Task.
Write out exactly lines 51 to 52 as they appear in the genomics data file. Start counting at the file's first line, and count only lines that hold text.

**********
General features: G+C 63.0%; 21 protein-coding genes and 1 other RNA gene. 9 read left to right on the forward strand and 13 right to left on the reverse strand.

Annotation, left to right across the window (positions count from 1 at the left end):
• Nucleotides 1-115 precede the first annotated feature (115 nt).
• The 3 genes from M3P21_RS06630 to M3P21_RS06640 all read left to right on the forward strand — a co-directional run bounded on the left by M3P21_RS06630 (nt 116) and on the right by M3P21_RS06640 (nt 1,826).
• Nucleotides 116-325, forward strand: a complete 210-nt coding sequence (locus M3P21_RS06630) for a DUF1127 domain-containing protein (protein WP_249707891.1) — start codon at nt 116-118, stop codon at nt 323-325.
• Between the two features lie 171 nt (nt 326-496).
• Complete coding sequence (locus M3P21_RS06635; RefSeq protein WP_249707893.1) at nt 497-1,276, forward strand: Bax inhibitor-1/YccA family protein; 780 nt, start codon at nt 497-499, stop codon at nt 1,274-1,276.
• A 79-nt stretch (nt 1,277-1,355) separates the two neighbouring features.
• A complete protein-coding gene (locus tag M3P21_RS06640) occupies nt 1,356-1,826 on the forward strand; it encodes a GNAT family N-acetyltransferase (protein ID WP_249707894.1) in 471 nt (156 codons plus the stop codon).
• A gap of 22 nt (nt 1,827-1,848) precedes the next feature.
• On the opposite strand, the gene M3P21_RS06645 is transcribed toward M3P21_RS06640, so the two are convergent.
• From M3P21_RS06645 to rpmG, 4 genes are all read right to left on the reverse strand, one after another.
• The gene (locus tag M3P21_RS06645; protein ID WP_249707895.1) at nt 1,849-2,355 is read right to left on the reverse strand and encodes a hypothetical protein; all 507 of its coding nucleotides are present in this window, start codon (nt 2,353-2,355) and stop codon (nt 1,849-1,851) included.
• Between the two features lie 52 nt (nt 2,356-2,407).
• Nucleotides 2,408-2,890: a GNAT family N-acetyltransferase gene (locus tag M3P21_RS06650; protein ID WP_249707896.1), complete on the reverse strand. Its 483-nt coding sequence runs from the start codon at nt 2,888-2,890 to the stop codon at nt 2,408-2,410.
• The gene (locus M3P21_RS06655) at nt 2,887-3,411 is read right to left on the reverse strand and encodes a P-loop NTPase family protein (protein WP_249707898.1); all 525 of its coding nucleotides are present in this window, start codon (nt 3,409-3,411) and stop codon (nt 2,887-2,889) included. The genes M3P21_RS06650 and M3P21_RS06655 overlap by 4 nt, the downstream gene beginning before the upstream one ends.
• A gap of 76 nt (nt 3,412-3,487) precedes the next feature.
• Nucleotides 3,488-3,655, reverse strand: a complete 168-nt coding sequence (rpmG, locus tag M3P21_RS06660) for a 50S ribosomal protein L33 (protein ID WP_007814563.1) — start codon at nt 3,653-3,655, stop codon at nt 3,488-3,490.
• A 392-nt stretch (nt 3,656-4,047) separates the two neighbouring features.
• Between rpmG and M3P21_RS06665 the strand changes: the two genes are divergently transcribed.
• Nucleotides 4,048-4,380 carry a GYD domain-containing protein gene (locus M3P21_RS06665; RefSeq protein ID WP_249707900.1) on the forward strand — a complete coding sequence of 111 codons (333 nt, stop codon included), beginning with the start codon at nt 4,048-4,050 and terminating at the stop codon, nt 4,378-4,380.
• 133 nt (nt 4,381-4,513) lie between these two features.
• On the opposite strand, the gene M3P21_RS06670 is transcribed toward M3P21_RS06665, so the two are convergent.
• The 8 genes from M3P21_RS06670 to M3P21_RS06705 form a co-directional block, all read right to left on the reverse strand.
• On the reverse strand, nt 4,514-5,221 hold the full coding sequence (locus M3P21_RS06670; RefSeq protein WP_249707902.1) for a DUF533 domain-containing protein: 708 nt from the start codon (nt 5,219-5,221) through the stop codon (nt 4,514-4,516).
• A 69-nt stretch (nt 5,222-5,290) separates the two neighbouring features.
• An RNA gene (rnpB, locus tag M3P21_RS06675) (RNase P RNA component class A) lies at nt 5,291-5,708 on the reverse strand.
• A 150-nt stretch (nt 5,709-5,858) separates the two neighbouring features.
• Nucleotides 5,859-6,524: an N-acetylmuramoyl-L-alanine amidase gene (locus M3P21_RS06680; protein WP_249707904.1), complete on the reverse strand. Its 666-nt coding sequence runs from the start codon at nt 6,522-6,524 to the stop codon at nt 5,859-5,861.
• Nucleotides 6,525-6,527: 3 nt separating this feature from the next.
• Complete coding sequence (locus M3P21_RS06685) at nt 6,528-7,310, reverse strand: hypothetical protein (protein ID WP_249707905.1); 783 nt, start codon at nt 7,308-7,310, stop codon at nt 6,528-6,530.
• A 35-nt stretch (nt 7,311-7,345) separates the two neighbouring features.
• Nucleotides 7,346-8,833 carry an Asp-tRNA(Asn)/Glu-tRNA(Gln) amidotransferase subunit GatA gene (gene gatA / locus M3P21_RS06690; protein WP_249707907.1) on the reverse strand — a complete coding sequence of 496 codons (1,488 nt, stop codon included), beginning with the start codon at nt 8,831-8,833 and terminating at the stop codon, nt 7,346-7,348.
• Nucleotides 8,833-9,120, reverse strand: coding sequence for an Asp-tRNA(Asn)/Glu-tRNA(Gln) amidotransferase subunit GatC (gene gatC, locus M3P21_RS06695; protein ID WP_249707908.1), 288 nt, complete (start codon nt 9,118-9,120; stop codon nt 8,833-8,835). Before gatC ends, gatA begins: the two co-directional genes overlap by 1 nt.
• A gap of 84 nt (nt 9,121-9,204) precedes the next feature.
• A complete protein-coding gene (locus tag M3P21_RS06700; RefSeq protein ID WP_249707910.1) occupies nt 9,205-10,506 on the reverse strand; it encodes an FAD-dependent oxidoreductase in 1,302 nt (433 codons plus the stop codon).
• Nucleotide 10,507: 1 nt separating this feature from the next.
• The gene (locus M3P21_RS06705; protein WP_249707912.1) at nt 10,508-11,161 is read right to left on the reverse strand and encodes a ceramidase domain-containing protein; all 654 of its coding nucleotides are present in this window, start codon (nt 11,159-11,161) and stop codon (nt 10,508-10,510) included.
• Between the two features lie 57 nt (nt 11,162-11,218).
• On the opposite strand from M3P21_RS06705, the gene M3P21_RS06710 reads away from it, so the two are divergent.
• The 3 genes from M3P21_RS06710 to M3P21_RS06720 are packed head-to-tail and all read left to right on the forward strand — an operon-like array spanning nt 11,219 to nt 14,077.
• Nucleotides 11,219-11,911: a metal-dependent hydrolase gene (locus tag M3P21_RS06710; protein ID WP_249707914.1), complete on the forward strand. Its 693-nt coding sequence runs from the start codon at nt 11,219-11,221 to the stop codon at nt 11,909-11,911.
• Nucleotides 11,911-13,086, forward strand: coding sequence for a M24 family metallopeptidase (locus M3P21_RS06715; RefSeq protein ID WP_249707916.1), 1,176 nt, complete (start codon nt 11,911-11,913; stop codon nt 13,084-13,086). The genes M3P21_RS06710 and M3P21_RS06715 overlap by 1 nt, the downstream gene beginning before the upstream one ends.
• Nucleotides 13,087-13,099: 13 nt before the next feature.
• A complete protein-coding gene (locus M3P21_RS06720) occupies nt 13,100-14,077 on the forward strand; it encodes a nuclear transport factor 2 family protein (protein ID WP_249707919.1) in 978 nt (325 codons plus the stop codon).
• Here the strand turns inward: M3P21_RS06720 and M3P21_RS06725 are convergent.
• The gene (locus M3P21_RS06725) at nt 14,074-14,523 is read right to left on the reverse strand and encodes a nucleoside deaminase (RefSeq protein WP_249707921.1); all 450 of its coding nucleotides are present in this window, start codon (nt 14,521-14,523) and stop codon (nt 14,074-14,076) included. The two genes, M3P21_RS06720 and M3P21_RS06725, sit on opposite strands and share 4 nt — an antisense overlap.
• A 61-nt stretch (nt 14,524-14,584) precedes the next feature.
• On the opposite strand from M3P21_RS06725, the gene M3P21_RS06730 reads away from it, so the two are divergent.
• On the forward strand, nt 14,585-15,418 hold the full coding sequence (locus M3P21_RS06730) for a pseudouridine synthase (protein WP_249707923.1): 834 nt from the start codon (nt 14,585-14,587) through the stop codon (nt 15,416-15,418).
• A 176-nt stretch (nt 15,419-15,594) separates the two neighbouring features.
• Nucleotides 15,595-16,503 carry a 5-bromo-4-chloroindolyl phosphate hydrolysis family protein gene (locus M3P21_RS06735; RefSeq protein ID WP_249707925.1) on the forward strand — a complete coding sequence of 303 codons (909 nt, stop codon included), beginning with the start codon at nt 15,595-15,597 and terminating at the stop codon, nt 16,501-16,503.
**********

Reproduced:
• A 176-nt stretch (nt 15,419-15,594) separates the two neighbouring features.
• Nucleotides 15,595-16,503 carry a 5-bromo-4-chloroindolyl phosphate hydrolysis family protein gene (locus M3P21_RS06735; RefSeq protein ID WP_249707925.1) on the forward strand — a complete coding sequence of 303 codons (909 nt, stop codon included), beginning with the start codon at nt 15,595-15,597 and terminating at the stop codon, nt 16,501-16,503.